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CNBC's knows that he constantly repeats the same old investing rules, but it's because rules mean discipline, and discipline always trumps conviction.
"One thing I've learned in my investing career: No matter how much you might believe in something, you violate the rules of the road at your own peril," the "Mad Money" host said.
Investing rules aren't easy to spot. They're not like the laws of physics, which can be deduced by observing the way the world works. The market is a beast of its own, and rules come from experience.
Cramer's nearly 40 years in the business have taught him some important lessons, lessons that he's made into rules for all the homegamers interested in buying stocks.
Some lessons he learned the hard way. At his old hedge fund, he'd occasionally convince himself that it was OK to make an exception to his rules, only to get burned in the end.
"It's like that old joke about the guy who goes to the doctor and says, 'Doctor, doctor, it hurts when I stretch out and shake my hand around,' to which the doctor replies, 'Then don't do that,'" Cramer said.
What's Cramer's No. 1 rule for investing? It might ring a bell: Bulls make money, bears make money, and pigs get slaughtered.
It's not unusual to see investors in a bull market get "intoxicated with their gains," he said. But it's exactly at that point that they need to remember not to be pigs.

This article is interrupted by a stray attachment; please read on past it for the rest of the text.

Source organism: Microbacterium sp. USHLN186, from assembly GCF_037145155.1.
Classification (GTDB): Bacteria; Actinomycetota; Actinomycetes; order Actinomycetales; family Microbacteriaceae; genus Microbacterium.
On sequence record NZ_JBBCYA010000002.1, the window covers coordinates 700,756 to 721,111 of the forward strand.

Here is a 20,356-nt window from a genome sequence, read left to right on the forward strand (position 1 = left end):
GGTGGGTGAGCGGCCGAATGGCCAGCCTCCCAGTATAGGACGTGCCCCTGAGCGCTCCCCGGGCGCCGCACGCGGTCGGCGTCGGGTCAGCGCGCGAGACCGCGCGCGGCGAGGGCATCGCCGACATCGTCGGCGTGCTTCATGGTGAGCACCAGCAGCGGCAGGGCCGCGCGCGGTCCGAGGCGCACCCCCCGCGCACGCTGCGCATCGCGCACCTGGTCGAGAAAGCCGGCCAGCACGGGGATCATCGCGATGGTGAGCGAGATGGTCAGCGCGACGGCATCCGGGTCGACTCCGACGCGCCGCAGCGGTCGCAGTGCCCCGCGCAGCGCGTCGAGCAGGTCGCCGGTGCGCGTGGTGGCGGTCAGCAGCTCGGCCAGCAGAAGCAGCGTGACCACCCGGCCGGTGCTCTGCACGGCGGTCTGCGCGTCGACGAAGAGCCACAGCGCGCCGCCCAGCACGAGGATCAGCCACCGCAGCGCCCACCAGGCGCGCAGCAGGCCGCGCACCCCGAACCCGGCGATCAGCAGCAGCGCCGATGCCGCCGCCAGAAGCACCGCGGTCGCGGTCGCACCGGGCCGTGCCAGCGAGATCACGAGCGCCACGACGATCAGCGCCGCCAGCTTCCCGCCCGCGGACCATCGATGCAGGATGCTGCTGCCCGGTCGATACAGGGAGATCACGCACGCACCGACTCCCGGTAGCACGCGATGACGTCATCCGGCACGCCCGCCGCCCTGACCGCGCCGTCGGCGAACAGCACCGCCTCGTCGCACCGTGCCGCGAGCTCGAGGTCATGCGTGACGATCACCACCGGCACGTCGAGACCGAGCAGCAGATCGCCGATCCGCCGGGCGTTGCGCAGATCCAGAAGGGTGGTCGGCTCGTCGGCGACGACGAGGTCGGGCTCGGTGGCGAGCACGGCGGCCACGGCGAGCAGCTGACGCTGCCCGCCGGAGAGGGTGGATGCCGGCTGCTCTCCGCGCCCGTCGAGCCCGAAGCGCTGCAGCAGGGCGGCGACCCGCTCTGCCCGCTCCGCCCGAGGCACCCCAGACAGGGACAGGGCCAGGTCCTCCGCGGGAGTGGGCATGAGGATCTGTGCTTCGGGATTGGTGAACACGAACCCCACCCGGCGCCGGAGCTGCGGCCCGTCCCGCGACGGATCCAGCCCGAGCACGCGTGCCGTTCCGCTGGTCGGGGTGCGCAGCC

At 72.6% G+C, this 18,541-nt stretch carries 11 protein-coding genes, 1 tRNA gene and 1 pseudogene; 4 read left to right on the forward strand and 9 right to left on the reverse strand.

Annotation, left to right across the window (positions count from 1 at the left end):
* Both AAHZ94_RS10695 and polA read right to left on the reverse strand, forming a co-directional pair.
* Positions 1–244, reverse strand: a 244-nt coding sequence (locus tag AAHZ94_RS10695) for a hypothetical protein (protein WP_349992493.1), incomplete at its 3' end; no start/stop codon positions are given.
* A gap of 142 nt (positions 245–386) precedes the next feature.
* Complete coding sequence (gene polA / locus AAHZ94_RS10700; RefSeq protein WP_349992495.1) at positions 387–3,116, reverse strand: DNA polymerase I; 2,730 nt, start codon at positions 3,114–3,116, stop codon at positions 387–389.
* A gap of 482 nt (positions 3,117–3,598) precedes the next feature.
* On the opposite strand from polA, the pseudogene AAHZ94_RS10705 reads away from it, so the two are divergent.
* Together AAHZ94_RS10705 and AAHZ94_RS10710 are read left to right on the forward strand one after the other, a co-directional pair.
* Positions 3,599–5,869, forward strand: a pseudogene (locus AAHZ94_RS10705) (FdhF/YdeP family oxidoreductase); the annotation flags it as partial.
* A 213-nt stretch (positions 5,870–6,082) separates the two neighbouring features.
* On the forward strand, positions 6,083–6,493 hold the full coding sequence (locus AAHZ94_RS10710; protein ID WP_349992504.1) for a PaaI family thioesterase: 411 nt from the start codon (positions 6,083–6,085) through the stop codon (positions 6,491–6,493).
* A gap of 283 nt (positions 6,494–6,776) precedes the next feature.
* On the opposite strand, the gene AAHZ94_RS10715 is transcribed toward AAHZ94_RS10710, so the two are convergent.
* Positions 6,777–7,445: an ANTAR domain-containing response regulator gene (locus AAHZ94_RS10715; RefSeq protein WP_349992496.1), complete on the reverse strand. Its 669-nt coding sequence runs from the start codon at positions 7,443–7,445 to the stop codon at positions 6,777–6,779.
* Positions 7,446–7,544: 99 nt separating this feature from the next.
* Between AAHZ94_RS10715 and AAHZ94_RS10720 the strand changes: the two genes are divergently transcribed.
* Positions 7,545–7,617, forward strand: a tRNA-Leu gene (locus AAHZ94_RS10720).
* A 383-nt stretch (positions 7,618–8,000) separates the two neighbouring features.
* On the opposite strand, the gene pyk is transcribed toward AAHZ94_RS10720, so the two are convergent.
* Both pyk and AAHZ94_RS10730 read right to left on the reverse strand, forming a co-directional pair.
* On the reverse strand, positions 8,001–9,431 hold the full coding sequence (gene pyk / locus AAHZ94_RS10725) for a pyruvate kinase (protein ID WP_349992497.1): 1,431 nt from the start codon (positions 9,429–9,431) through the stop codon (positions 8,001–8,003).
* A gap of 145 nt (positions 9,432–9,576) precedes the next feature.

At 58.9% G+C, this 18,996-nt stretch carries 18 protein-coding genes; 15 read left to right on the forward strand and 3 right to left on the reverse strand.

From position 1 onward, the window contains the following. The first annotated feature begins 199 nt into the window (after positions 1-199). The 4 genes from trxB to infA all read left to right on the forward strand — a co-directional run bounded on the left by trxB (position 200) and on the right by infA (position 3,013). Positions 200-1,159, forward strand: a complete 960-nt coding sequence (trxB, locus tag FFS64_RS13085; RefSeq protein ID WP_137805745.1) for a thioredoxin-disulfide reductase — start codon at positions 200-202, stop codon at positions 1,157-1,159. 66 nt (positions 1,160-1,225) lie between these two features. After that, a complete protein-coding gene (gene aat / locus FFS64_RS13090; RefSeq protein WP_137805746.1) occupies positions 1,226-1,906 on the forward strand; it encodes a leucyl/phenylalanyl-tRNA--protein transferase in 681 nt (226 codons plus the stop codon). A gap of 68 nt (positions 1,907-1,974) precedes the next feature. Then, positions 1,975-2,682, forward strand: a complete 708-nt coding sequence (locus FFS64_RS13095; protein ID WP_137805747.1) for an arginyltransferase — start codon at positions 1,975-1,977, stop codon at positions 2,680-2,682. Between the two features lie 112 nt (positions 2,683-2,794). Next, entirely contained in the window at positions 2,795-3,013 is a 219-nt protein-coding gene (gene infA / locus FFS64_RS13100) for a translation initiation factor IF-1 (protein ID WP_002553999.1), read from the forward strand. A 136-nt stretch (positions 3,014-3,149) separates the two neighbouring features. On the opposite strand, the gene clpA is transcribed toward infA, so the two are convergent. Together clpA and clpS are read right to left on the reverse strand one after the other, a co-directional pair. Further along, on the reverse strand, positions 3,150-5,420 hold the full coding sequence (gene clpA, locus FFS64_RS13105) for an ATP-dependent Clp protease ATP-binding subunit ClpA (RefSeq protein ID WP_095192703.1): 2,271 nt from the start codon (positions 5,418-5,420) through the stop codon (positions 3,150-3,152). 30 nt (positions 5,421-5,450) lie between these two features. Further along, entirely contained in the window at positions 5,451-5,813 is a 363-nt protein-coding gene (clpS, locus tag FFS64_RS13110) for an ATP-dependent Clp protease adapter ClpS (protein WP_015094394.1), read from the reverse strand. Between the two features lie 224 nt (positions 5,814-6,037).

Cramer learned this one the hard way. When he worked at the trading desk of Michael Steinhardt's hedge fund, the legendary investor told him not to be a pig after he'd racked up a major gain.
"I had no idea what he was talking about," Cramer said. "Of course, not that long after, we got a vicious sell-off and I gave back everything I made and then some."
This is Cramer's No. 1 rule because, above all else, it helps investors stay in the game. From the 2000 dotcom bubble bust to the 2008 financial crisis, 'piggish' buyers got slaughtered, but less greedy investors managed to cut their losses.
One of the hardest things about investing is holding on in the face of big declines or market chaos, but short-term pain often translates into long-term gains.
"Being cautious and ringing the register near tops ended up keeping you in the game," Cramer said. "Because you never know when stocks you own are going to really get crushed. You never know when the market could be just annihilated. You can't have certainty. If you assume stocks will keep going up forever in a straight line, I think you're going to be in for a world of hurt."
Rule No. 2? Don't shirk the tax man.
"Look, no one has ever liked paying taxes," the "Mad Money" host acknowledged. "But, like death, taxes are inevitable and unavoidable."
So many investors are loath to pay taxes on their winnings, but Cramer has seen some market players incur serious losses by waiting too long to write a check to Uncle Sam.
The fact is, some gains are unsustainable and should be booked quickly, no matter the cost, Cramer said. Taking some profits won't set you back dramatically: It'll keep your portfolio safe.
The bottom line? Bulls make money, bears make money, and, well, you know the rest.
"Don't be greedy," Cramer concluded. "And a variation on that theme: It's okay to pay the taxes — don't be so worried about taking a taxable profit, because you may end up with no profit at all."